WASHINGTON -- U.S. businesses slashed 159,000 jobs in September — the biggest slide in more than five years — the Labor Department said Friday in a report providing new evidence the economy is tumbling toward recession.
The unemployment rate, calculated through a separate household survey, held steady at 6.1%. As has been the case in recent months, there were large job losses in construction, manufacturing and retailing, while the health care and government sectors continued to add workers. But job erosion is widening with the financial services sector employment down 172,000 jobs since its peak in December 2006.
The 159,000 jobs lost in September were the most since March 2003, when the labor market was still struggling to get back on its feet after being knocked down by the 2001 recession.
More than 2.2 million Americans have lost their jobs in the past 12 months, as the unemployment rate has climbed 1.4 percentage points. The report follows a chain of dismal economic news in the past several weeks, including plummeting auto sales, a drop in factory orders and slowing in consumer spending, which makes up about two-thirds of economic activity. Home prices continue to fall, and credit markets worldwide are in severe distress, limiting consumer and business borrowing.
"The U.S. economy is shrinking, and there will be many more awful reports like this," says Ian Shepherdson, chief U.S. economist of High Frequency Economics, noting that the job loss was far higher than economists expected.
He and other economists predict the Federal Reserve would have to cut interest rates sharply to try to spur economic activity. The Fed has cut a key interest rate to a low 2%. With credit markets so constricted in recent days, consumers and businesses have not felt the benefit of the rate reductions — and are facing higher costs and limited availability of credit.
Another report Friday indicates the sluggish U.S. service sector barely grew in September.
The Institute for Supply Management said its non-manufacturing index came in at 50.2, slightly below August's 50.6 in August but in line with forecasts. A reading above 50 signals expansion.
The reports came before the House of Representatives approved a $700 billion plan to rescue the financial sector by having the Treasury Department buy impaired mortgage-backed securities and other assets. The legislation cleared the Senate easily on Wednesday.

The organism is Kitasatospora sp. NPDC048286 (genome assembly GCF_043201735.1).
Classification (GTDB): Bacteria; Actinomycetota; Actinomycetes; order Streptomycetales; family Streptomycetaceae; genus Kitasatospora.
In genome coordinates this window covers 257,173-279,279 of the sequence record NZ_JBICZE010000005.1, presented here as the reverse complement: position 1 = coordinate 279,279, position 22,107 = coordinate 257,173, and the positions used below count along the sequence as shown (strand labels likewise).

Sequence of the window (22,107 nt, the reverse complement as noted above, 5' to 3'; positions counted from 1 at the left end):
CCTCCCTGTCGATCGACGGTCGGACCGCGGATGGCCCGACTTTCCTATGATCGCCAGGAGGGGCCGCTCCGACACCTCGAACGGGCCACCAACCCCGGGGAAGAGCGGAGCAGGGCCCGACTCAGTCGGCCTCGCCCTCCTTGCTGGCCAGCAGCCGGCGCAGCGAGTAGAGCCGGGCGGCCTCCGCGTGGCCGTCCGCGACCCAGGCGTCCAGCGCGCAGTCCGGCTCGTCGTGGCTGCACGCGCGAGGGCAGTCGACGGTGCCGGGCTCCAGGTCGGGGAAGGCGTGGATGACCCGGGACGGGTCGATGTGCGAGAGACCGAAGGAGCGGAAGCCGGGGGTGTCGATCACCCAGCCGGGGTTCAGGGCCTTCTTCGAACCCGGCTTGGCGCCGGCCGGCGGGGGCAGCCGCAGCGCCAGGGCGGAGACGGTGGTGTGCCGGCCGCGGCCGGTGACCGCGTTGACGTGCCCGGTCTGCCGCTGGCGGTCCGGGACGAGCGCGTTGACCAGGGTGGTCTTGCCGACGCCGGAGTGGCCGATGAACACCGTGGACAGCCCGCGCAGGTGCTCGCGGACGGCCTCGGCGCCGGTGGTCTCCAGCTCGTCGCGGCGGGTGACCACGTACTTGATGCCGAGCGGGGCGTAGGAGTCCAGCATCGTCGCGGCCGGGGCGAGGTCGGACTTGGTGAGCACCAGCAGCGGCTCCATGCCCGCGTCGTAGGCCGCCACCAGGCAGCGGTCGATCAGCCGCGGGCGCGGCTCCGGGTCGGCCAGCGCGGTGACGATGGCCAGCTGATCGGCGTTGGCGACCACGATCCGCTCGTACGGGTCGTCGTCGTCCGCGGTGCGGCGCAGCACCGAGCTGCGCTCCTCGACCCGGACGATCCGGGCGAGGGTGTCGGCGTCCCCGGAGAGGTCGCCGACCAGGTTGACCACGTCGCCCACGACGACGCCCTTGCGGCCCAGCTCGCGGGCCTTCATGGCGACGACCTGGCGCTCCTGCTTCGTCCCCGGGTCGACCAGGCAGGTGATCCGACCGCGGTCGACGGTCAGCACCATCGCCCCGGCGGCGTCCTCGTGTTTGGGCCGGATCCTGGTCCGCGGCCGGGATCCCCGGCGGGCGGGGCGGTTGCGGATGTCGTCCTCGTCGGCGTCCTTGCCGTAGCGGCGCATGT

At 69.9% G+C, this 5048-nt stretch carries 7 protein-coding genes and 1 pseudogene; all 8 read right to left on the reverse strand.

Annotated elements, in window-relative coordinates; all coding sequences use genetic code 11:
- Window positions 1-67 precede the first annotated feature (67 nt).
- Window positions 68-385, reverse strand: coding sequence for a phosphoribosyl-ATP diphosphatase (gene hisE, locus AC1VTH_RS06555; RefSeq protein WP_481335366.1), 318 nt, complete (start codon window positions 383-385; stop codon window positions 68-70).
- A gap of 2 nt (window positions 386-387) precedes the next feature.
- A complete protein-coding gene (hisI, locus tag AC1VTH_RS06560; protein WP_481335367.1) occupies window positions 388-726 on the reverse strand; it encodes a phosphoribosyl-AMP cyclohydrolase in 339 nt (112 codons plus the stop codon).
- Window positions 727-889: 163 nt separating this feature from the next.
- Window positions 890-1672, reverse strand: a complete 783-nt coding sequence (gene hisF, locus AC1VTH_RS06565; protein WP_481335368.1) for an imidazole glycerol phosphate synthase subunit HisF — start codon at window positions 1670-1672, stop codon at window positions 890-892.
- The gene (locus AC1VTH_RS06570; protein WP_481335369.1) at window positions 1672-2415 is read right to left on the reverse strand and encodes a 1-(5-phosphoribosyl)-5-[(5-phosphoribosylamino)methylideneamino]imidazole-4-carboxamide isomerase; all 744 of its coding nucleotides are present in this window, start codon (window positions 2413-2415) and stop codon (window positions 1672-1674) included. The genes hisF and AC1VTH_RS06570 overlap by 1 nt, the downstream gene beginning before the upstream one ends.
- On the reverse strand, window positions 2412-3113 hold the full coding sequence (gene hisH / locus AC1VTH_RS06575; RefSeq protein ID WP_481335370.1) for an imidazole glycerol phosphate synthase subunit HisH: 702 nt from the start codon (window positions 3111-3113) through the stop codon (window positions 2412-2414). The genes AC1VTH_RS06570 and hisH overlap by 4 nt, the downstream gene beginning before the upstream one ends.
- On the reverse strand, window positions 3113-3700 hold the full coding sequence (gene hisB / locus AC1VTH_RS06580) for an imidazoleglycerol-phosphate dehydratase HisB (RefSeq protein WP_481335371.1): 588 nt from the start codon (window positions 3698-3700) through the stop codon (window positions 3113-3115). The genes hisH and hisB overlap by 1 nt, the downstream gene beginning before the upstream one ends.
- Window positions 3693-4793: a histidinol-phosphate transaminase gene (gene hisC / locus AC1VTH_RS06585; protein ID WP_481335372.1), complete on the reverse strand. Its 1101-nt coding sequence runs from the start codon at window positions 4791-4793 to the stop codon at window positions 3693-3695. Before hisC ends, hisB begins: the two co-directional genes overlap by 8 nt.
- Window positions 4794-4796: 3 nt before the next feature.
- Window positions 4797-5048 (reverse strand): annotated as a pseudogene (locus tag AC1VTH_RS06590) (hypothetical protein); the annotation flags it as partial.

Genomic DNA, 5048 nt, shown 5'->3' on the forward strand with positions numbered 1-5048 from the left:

The House failed to muster a majority Monday to pass the measure, sending stock markets tumbling. House leaders are confident changing the bill to raise the limit on Federal Deposit Insurance for savings accounts to $250,000 from $100,000 will secure the needed votes for passage. The bill is also attached to package of tax breaks.
The bill is designed to get the assets off the books of firms, allowing them to lend more, rebuilding confidence and helping set a floor under asset prices. The vote comes amid growing evidence that credit markets are in full seizure. Interest rates on short-term loans are soaring. Fed lending to firms through a series of emergency programs created during the past year ballooned by $285 billion in the past week — the largest one-week increase ever.
The House passed another bill Friday to provide seven weeks of additional unemployment checks for individuals who have exhausted their benefits. The measure would provide another 13 weeks of unemployment aid to workers in states with high unemployment, defined as a three-month average of 6% or higher. The bill would provide about $6 billion in assistance.
"Now more than ever, we have to demonstrate that Congress can respond to the needs of Main Street, and extending unemployment benefits is a major step toward restoring the wavering trust of the American people in their government and the House has done just that by passing this legislation," said Rep. Jim McDermott, D-Wash.
In another troubling sign, the number of long-term unemployed — those out of work six months or more — jumped 167,000 to 2 million. That's an increase of 728,000 in the past 12 months. Long-term unemployment now accounts for 21% of total joblessness.
The number of people working part time for economic reasons jumped 337,000 to 6.1 million in September, and is up 1.6 million in the past year. Further, about 1.6 million people were what the Labor Department calls marginally attached to the labor force — meaning they wanted to work but hadn't looked for a job in the past 12 months. They aren't officially counted as unemployed.
Pay has also failed to keep up with inflation. The Labor Department said during the past 12 months, average hourly earnings rose 3.4% and average weekly earnings rose 2.8%. During that same period, consumer inflation as measured by the Labor Department's consumer price index has jumped 5.4%
Manufacturing employment fell by 51,000 in September, with the nation shedding 442,000 factory jobs in the past 12 months. The auto, fabricated metals, wood products and furniture industries were among the hardest hit. Construction employment declined another 35,000 jobs in September, and department stores shed 11,000 jobs. Auto dealers and auto parts suppliers saw a job loss of 10,000.
The health care industry added 17,000 jobs. The mining sector also added 8,000 positions.
"This (report) was much worse than was expected, as the full weight of the banking crisis, the cost of imported oil and job losses to China bore down on manufacturing and the broader economy with unrelenting pressure, says Peter Morici, professor at the University of Maryland. "Congressional gridlock and presidential inaction on the trade deficit, energy and other issues are driving employers abroad, driving down stock prices and dashing the dreams of middle income Americans. "